A Full-Service Approach
CNC technology enabled an Ohio cabinetmaker to offer high-end architectural millwork as well as plastic laminate options.
By Michaelle Bradford
As the saying often goes, "Like father, like son." Greg Luettke, owner of Walbridge Woodworks located in Walbridge, OH, followed his father's example as a small business owner when he started his own company 15 years ago. Becoming his own boss seemed inevitable to Luettke because his father, who operated a dry cleaner, was a small business owner. "It put me in the mindset of owning my own business," he says.
Initially, Luettke worked out of his garage. But then he got a job at a store fixture company. This proved to be a turning point because Walbridge Woodworks was later set up to handle its overflow. After Luettke started his shop, the store fixture company fed him work continuously. "It was the main part of our workflow," he says. Still, Luettke says that he was also developing contacts with general contractors for additional work.
Walbridge worked with the store fixture company as its main customer for at least 12 years, until business for the company began to slow down about three years ago. At that time, Luettke says he had to "beef up" work from other sources. Although the store fixture company went out of business two years ago, Walbridge thrived because of the commercial casework projects from other sources Luettke had developed.
The process of finding projects to bid on was done mainly through the FW Dodge Report, which is an online service that, among other things, supplies daily leads for construction work. Luettke says he mainly works within a 100-mile radius of his shop, so he buys service for counties around northwest Ohio and southeast Michigan.
Today, Luettke is looking to expand into more high-end architectural woodwork for commercial corporations, and, in particular, hospitals, which often feature wood paneling and high-grade veneers in their reception areas. This expansion would also widen the company's market area beyond Toledo to metro areas like Detroit and Cleveland even, as far away as New York, he says.
Expanding into New Markets
"An advantage of my shop is that it can be expanded. If I secure another large job before the end of the University of Toledo project, I will keep the expanded space," he says.
Until now, Luettke says he felt lucky if he got a large project once every year, and a project the size of the University of Toledo once every other year. His goal is to keep these large projects going on a continuous basis. He says one way to accomplish that is by developing a full-service approach. "I recognize the value of being able to offer a general contractor both the high-end architectural millwork and plastic laminate casework. In the past, we had to outsource the high-end work," Luettke says.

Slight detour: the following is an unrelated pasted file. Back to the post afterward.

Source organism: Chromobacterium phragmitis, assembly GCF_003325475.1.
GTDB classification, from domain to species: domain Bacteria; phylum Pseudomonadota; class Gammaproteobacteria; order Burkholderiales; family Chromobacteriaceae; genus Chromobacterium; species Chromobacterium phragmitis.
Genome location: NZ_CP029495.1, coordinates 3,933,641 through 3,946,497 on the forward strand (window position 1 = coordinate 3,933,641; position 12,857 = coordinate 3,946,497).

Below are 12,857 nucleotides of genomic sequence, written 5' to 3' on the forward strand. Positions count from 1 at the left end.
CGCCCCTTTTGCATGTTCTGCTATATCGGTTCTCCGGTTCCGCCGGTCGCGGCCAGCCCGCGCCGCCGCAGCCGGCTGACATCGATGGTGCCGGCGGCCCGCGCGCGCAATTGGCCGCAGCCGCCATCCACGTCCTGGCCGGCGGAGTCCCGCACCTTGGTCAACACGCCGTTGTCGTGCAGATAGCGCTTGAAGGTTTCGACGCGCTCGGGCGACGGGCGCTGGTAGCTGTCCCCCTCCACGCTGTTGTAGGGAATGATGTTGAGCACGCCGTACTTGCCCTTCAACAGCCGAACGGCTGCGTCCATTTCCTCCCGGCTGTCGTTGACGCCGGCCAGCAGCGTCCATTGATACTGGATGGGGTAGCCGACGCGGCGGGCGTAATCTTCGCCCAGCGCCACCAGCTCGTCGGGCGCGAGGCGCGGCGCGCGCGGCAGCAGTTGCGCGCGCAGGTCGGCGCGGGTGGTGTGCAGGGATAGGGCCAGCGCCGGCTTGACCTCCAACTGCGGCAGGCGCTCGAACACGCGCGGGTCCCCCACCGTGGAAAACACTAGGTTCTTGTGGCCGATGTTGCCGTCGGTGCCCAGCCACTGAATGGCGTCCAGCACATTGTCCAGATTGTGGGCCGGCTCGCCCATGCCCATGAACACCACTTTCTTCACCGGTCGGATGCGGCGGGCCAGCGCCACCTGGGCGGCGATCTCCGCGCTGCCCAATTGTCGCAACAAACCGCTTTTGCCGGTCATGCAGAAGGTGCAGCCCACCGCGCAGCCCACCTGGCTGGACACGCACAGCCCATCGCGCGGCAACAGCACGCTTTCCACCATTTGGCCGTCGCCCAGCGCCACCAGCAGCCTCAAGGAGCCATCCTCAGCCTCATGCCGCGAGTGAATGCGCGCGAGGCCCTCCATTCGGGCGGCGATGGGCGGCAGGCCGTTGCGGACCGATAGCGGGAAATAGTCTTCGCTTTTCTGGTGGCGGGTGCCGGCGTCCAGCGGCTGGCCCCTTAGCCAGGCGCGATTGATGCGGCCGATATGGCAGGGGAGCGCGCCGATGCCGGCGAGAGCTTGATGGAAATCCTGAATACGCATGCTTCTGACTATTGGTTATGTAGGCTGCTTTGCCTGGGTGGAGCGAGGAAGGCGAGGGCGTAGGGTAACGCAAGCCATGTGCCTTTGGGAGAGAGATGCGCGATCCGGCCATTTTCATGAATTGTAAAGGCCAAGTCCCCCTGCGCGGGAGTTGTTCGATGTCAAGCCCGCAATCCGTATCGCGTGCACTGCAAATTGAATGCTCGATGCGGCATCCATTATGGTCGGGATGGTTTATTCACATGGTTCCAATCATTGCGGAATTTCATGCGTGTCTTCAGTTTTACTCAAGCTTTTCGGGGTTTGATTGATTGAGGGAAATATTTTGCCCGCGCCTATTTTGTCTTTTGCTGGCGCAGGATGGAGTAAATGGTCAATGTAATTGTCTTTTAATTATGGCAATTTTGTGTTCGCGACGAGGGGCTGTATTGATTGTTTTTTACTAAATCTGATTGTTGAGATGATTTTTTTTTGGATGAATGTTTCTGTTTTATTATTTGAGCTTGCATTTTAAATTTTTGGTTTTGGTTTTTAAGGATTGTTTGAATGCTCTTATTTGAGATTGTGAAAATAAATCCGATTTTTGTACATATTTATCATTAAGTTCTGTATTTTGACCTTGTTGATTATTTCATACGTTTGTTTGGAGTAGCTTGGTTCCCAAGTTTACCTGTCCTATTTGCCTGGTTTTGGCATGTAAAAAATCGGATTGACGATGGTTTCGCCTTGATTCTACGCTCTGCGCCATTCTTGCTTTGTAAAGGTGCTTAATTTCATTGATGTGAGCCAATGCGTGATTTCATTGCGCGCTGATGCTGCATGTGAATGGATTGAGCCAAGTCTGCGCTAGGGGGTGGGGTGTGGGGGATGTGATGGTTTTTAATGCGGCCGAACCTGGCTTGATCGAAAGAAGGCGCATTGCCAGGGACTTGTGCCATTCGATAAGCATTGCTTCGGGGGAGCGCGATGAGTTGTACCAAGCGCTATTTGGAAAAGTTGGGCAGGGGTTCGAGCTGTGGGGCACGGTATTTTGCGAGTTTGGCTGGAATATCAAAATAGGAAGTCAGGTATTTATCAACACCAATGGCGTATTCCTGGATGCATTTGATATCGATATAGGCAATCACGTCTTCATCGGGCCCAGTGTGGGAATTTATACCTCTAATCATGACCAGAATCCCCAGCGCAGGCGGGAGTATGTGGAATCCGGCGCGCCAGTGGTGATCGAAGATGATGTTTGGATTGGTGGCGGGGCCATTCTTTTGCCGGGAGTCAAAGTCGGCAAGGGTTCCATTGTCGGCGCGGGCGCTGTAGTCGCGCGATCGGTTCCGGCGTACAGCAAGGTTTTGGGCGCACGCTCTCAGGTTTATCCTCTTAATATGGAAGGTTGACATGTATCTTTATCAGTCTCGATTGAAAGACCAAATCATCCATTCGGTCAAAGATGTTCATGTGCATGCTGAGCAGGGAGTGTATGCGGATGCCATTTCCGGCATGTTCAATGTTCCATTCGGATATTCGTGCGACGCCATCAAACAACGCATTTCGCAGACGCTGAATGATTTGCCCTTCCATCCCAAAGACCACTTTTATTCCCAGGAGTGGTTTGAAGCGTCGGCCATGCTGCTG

Now, thanks to changes in the shop, Walbridge has the capacity to do high-end architectural millwork in-house.
High-Tech Machinery Makes Expansion Possible
A year and a half ago, Luettke purchased a Selco EB 70 panel saw. For 13 years, he had a smaller panel saw that was a slower and less expensive model. With the Selco, Luettke can cut larger quantities faster, he says.
A feature of the Selco that has been a major benefit is its ability to do bar code labeling. Because of that, Luettke says he no longer loses parts. Bar coding has reduced waste and increased accuracy, he says. "The labels give directions, like where to put the edgebanding. At the CNC point-to-point, the bar code is scanned, and it tells the machine exactly what it needs to do for that part," Luettke adds.
The CNC technology he incorporated in his shop several years ago, plus the quality of his employees, has made a big difference, he adds. Walbridge has 16 employees, including members of Luettke's family. His wife, Sue, handles office billing and paperwork, his son-in-law Jeff Detray handles the drawings and his daughter Kelly also works for the company.
It's All in the Software
To address this problem, Luettke decided to buy Pattern Systems software when he purchased the Selco panel saw. He says the system contains several different software programs - Rapid Engineer, Draw Power, Product Planner and Drill Mate - that work together. "These programs generate signals to send to machines in the network and can intergrate any brand of machinery," he says.
According to Luettke, the driving program that controls Pattern Systems is AutoCAD. "It ties a project together," he says. "CAD drawings are done in-house and sent out to the saw and then to the router, which means less operator error at the machines."
Although Luettke says that it has been a long learning curve to make Pattern Systems software fully functional in his shop, he is optimistic. "There is so much more to it than what training can teach. It just takes time," he says. "The draftsman must have very good computer knowledge to be able to run this system."
Luettke's commitment to a "full-service" approach offering high-end millwork has opened a lot of doors, he says. Walbridge completed a project for First Citizens Bank in Upper Sandusky, OH, in late July, and just recently the company completed a project for the Toledo Museum of Art's gift shop, which opened Oct. 29.
As a result of his success, Luettke plans to continue investing in high-tech machinery for the shop, including a new point-to-point in the next couple of years. Some of the features he is looking at are hold-down systems, better pod systems and PC-based equipment.
Luettke believes that the return on his investment will be good. Sales for Walbridge Woodworks have been $1.3 million to $1.5 million for years. It is typical, he says, but he also expects it to go up from there. Luettke would like to grow to $2.5 million. One way to achieve that is through high-end work. "There is more money in high-end architectural millwork," he says.
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